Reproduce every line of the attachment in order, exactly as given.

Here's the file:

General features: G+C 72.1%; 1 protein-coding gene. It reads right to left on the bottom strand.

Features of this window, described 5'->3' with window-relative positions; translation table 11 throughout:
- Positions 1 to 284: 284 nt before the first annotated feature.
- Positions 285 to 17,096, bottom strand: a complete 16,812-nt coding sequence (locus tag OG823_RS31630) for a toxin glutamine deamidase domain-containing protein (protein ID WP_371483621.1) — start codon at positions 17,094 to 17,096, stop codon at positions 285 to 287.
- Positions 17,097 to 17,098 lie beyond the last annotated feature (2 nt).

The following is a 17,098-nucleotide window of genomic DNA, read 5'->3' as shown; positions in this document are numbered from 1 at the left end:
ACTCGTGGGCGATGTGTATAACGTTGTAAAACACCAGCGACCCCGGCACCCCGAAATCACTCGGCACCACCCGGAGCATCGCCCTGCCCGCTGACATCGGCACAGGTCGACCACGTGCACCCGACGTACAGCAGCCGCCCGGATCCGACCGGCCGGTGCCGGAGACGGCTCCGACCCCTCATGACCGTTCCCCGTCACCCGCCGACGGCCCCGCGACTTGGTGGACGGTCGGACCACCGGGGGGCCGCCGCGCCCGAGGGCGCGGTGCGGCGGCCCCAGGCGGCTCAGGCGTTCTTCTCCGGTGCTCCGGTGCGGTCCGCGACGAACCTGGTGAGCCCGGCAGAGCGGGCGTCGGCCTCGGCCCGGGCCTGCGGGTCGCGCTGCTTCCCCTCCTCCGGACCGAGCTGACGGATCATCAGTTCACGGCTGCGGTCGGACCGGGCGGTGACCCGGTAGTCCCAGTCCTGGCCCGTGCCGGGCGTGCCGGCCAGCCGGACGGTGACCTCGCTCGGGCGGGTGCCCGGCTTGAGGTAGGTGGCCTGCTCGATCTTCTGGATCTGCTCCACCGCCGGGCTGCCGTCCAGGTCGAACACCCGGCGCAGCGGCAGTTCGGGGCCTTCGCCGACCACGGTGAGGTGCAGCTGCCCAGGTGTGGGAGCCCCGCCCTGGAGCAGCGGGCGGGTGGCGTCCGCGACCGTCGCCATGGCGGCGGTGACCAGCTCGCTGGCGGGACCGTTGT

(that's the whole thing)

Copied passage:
General features: G+C 72.1%; 1 protein-coding gene. It reads right to left on the bottom strand.

Features of this window, described 5'->3' with window-relative positions; translation table 11 throughout:
- Positions 1 to 284: 284 nt before the first annotated feature.
- Positions 285 to 17,096, bottom strand: a complete 16,812-nt coding sequence (locus tag OG823_RS31630) for a toxin glutamine deamidase domain-containing protein (protein ID WP_371483621.1) — start codon at positions 17,094 to 17,096, stop codon at positions 285 to 287.
- Positions 17,097 to 17,098 lie beyond the last annotated feature (2 nt).

The following is a 17,098-nucleotide window of genomic DNA, read 5'->3' as shown; positions in this document are numbered from 1 at the left end:
ACTCGTGGGCGATGTGTATAACGTTGTAAAACACCAGCGACCCCGGCACCCCGAAATCACTCGGCACCACCCGGAGCATCGCCCTGCCCGCTGACATCGGCACAGGTCGACCACGTGCACCCGACGTACAGCAGCCGCCCGGATCCGACCGGCCGGTGCCGGAGACGGCTCCGACCCCTCATGACCGTTCCCCGTCACCCGCCGACGGCCCCGCGACTTGGTGGACGGTCGGACCACCGGGGGGCCGCCGCGCCCGAGGGCGCGGTGCGGCGGCCCCAGGCGGCTCAGGCGTTCTTCTCCGGTGCTCCGGTGCGGTCCGCGACGAACCTGGTGAGCCCGGCAGAGCGGGCGTCGGCCTCGGCCCGGGCCTGCGGGTCGCGCTGCTTCCCCTCCTCCGGACCGAGCTGACGGATCATCAGTTCACGGCTGCGGTCGGACCGGGCGGTGACCCGGTAGTCCCAGTCCTGGCCCGTGCCGGGCGTGCCGGCCAGCCGGACGGTGACCTCGCTCGGGCGGGTGCCCGGCTTGAGGTAGGTGGCCTGCTCGATCTTCTGGATCTGCTCCACCGCCGGGCTGCCGTCCAGGTCGAACACCCGGCGCAGCGGCAGTTCGGGGCCTTCGCCGACCACGGTGAGGTGCAGCTGCCCAGGTGTGGGAGCCCCGCCCTGGAGCAGCGGGCGGGTGGCGTCCGCGACCGTCGCCATGGCGGCGGTGACCAGCTCGCTGGCGGGACCGTTGT